Search results for 'Napoleon Wolanski' (try it on Scholar)

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  1. Napoleon Wolanski (1989). Human Life and Culture: Dynamic Components of Ecosystems. Zygon 24 (4):401-427.score: 240.0
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  2. Napoleon Wolanski & Anna Siniarska (2002). Możliwości adaptacyjne człowieka a problemy bioetyczne środowska jego życia. Studia Philosophiae Christianae 38 (2):158-174.score: 240.0
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  3. Maciej Henneberg (2009). Human Ecology [Ekologia Człowieka]. Volumes 1 and 2. By Napoleon Wolański. Pp. 500+Xvii; 528+Xvi. (Wydawnictwo Naukowe PWN, Warsaw, 2006.) Vol. 1 ISBN 978-83-01-14671-9; Vol. 2 ISBN 978-83-01-14864-5. [REVIEW] Journal of Biosocial Science 41 (4):558-559.score: 150.0
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  4. Robert H. Richmond, Teina Rongo, Yimnang Golbuu, Steven Victor, Noah Idechong, Gerry Davis, Willy Kostka, Leinson Neth, Michael Hamnett & Eric Wolanski (2007). Watersheds and Coral Reefs: Conservation Science, Policy, and Implementation. BioScience 57 (7):598-607.score: 30.0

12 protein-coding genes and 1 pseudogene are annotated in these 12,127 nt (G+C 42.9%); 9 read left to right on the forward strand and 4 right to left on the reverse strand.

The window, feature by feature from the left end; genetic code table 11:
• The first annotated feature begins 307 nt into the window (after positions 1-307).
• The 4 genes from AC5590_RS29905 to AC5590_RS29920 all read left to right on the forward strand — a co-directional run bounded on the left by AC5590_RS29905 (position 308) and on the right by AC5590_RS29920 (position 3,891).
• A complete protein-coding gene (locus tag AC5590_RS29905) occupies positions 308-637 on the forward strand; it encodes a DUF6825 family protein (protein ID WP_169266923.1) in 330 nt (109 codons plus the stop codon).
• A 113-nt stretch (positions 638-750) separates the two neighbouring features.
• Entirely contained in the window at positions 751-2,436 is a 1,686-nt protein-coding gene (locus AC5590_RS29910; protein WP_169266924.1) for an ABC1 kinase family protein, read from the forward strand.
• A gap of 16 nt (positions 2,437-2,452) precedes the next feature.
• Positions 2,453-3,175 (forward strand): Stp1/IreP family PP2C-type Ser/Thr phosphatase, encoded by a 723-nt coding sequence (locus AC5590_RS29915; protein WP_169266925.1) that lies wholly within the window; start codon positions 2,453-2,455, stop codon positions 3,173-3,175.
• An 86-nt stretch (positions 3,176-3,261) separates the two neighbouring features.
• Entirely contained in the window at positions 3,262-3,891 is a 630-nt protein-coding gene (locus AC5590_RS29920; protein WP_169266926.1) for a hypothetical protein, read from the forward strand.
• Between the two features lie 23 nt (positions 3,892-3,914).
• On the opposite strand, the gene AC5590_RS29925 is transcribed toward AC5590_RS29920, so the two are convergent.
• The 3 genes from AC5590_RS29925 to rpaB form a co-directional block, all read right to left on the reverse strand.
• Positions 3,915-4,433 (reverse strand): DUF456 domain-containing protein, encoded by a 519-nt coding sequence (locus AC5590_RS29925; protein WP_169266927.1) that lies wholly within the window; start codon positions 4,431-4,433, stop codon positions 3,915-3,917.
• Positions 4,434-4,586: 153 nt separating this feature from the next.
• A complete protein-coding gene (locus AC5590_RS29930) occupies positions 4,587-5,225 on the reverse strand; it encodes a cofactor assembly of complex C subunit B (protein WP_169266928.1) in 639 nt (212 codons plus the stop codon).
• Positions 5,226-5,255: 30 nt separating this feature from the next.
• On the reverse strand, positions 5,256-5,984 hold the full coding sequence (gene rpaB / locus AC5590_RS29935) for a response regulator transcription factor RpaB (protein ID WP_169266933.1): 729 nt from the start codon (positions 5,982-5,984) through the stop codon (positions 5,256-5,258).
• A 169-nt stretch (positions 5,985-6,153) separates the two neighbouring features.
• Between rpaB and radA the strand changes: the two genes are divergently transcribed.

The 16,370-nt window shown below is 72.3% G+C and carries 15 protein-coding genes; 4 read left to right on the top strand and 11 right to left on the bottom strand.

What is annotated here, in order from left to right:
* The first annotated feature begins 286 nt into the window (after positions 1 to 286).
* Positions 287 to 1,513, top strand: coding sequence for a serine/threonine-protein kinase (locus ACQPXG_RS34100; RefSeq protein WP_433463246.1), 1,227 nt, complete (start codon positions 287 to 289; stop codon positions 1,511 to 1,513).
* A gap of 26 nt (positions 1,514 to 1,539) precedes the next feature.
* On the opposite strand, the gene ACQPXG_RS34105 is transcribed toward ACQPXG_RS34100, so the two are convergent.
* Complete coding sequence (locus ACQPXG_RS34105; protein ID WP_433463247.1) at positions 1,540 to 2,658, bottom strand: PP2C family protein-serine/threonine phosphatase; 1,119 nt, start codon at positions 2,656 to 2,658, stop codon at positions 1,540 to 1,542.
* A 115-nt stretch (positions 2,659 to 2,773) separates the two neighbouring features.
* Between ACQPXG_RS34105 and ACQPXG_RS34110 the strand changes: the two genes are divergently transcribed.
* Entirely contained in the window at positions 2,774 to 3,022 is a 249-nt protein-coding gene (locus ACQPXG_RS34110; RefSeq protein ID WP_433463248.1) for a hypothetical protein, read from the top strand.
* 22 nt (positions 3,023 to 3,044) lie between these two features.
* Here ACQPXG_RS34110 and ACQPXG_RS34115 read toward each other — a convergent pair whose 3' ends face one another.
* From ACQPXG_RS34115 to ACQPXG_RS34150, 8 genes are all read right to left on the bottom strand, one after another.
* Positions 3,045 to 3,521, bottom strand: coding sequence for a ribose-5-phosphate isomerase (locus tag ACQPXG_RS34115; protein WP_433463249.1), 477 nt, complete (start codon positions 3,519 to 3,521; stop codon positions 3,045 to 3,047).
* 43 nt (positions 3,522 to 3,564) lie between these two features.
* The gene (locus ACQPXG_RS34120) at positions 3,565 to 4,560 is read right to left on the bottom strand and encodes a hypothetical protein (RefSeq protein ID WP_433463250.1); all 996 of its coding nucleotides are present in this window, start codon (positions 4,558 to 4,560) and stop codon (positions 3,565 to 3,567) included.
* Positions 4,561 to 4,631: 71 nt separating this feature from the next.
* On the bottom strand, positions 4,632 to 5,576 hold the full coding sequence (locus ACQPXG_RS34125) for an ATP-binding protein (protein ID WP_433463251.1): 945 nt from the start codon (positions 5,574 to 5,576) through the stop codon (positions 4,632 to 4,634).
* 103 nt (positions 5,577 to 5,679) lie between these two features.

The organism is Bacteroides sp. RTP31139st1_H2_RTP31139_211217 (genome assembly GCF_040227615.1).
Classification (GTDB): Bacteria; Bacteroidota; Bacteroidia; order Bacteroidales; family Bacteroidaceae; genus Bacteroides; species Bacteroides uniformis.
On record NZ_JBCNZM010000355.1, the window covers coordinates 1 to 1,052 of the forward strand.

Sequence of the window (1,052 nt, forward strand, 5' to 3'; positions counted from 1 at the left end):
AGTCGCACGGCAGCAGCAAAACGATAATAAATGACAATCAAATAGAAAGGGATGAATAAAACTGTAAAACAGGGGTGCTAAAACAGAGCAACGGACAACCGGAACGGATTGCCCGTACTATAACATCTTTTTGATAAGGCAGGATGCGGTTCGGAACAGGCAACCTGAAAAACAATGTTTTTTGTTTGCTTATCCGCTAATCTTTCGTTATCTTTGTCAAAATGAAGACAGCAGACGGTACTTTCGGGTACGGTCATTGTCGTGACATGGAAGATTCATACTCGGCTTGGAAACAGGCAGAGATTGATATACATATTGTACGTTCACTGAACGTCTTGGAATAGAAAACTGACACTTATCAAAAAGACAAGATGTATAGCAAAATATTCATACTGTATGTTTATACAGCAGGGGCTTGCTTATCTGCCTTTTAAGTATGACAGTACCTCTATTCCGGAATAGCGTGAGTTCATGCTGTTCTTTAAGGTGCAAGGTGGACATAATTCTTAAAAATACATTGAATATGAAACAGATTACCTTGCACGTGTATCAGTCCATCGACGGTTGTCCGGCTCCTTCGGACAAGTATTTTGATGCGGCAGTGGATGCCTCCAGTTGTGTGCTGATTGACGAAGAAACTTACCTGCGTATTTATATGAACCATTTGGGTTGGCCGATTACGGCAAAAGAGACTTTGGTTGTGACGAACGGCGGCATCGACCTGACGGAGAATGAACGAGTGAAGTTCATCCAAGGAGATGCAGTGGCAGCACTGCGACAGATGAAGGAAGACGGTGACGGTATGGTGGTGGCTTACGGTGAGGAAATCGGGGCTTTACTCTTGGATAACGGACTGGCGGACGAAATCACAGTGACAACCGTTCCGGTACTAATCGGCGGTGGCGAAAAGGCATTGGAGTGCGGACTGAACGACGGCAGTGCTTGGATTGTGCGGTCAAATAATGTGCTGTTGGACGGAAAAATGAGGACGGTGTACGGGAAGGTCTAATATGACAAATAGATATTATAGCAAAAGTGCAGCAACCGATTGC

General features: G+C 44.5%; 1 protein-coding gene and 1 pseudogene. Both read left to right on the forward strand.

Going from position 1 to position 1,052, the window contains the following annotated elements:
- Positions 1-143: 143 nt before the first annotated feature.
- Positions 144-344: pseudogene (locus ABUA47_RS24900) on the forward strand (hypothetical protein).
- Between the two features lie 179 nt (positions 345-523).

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  5. N. Wolanski (1999). Universalism as the Foundation of European Civilisation: The Biological and Civilisational.. Dialogue and Universalism 9.score: 30.0
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  6. Markus Kneer (2008). Imagining Being Napoleon. Proceedings of the Xxii World Congress of Philosophy 42:97-102.score: 18.0
    If I want to imagine myself to be someone else, say, Napoleon, a problem arises concerning the protagonist of the imagined scenario: One has to attribute two conflicting personal identities to this protagonist, my own (the imaginer’s) and Napoleon’s (the target subject) – hence, a metaphysical impossibility arises. The metaphysically impossible is generally deemed inconceivable and hence unimaginable – however, we generally take ourselves capable of imagining being someone else. Williams (1966), who first raised the issue, proposes a (...)
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  7. Nikola Regent (2012). Nietzsches Napoleon: A Renaissance Man. History of Political Thought 33 (2):305-347.score: 18.0
    The article examines the formation of Nietzsche's view of Napoleon as a Renaissance man, and its importance for Nietzsche's thought. Stendhal, with his image of Napoleon, exercised a crucial influence on Nietzsche, who was, thanks to Burckhardt, already full of admiration for the Renaissance. Special attention is given to Stendhal's Vie de Napoleon, which provided Nietzsche with a key to Napoleon as the continuator of the Renaissance and the man who again revived antiquity, a hero of (...)
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  8. H. A. Nielsen (1954). Analysis 'Problem' No. 6, How Can One Wish to Have Been Napoleon? Analysis 15 (2):27-29.score: 15.0